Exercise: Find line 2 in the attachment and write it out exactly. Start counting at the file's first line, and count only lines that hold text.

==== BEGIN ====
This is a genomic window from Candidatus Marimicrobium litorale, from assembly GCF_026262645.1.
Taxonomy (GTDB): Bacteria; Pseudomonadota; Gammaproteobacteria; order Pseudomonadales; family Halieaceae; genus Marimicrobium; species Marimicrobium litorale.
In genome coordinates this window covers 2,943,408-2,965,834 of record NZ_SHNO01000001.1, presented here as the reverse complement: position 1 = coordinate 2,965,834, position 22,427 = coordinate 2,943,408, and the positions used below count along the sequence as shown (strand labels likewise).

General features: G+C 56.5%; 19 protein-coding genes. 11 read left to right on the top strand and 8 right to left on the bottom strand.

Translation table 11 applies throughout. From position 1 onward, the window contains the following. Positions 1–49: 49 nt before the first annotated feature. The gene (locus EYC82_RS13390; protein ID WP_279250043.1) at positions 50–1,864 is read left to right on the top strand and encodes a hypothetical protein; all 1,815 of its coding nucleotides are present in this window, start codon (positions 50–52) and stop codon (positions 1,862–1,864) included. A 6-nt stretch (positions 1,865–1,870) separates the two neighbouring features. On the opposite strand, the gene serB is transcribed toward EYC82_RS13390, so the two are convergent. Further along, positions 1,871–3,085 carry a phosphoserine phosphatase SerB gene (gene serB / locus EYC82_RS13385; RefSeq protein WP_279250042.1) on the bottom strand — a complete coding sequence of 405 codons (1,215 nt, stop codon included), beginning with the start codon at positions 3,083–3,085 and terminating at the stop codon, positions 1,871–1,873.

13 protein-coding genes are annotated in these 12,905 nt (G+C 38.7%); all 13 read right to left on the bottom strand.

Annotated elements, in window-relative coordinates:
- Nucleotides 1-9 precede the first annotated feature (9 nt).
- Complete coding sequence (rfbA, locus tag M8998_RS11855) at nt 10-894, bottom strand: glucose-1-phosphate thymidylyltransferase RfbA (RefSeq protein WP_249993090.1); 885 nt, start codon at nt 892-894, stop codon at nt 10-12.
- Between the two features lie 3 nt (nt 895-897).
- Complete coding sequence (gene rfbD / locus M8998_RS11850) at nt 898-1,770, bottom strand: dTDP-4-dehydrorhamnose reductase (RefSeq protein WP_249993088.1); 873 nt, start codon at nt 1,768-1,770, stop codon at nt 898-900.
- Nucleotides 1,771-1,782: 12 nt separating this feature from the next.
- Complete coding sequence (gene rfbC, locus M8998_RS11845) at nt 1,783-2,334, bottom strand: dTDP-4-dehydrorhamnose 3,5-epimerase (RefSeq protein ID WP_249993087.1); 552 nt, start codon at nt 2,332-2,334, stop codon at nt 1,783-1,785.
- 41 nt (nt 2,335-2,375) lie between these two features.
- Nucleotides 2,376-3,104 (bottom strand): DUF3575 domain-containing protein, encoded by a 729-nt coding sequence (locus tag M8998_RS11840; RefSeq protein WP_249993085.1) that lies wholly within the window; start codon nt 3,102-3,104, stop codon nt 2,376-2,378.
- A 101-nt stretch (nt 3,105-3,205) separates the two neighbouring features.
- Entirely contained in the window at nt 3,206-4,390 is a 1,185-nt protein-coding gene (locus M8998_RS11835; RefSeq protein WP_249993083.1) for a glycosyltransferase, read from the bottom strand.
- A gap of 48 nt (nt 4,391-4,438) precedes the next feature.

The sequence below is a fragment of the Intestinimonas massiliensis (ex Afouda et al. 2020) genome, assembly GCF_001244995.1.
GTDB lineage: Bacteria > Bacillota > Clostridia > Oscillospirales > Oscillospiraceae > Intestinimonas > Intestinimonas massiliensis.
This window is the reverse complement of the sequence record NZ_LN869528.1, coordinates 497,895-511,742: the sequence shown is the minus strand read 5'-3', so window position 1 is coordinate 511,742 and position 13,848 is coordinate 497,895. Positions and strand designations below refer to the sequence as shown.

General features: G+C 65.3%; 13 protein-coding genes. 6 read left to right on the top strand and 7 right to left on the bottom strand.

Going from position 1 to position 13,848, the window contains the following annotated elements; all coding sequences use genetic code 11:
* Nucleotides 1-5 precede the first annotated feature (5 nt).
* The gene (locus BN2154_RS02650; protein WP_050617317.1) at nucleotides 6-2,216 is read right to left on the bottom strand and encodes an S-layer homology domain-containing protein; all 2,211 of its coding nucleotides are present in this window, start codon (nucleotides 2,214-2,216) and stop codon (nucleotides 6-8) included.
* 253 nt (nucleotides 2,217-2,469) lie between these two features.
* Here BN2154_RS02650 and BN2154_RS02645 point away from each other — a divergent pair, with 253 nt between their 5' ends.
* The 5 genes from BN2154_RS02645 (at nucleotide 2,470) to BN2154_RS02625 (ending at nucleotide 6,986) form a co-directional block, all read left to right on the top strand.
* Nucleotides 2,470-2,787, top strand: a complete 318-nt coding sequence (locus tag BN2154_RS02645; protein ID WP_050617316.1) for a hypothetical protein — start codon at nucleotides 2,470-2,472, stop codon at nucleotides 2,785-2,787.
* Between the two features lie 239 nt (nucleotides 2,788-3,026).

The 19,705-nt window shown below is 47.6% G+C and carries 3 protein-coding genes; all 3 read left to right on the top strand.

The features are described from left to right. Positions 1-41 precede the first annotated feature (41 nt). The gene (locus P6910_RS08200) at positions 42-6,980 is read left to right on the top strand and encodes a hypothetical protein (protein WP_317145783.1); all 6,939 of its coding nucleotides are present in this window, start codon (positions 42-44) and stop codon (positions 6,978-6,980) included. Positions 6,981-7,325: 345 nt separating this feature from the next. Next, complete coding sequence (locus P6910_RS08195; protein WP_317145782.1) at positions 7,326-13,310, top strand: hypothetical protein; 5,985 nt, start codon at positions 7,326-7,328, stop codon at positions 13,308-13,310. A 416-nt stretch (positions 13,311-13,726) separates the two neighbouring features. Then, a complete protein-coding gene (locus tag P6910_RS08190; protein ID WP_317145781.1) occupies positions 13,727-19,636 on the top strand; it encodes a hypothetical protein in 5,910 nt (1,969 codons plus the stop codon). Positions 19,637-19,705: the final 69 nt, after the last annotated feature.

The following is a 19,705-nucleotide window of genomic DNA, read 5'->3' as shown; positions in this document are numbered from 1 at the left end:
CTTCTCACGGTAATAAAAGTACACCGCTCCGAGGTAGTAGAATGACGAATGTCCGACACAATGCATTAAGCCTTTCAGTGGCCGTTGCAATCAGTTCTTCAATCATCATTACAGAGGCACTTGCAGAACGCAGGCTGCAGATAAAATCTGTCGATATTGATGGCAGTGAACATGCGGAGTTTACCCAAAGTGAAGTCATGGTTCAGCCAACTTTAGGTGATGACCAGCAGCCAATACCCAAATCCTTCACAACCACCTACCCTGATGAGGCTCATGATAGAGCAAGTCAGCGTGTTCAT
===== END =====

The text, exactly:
Taxonomy (GTDB): Bacteria; Pseudomonadota; Gammaproteobacteria; order Pseudomonadales; family Halieaceae; genus Marimicrobium; species Marimicrobium litorale.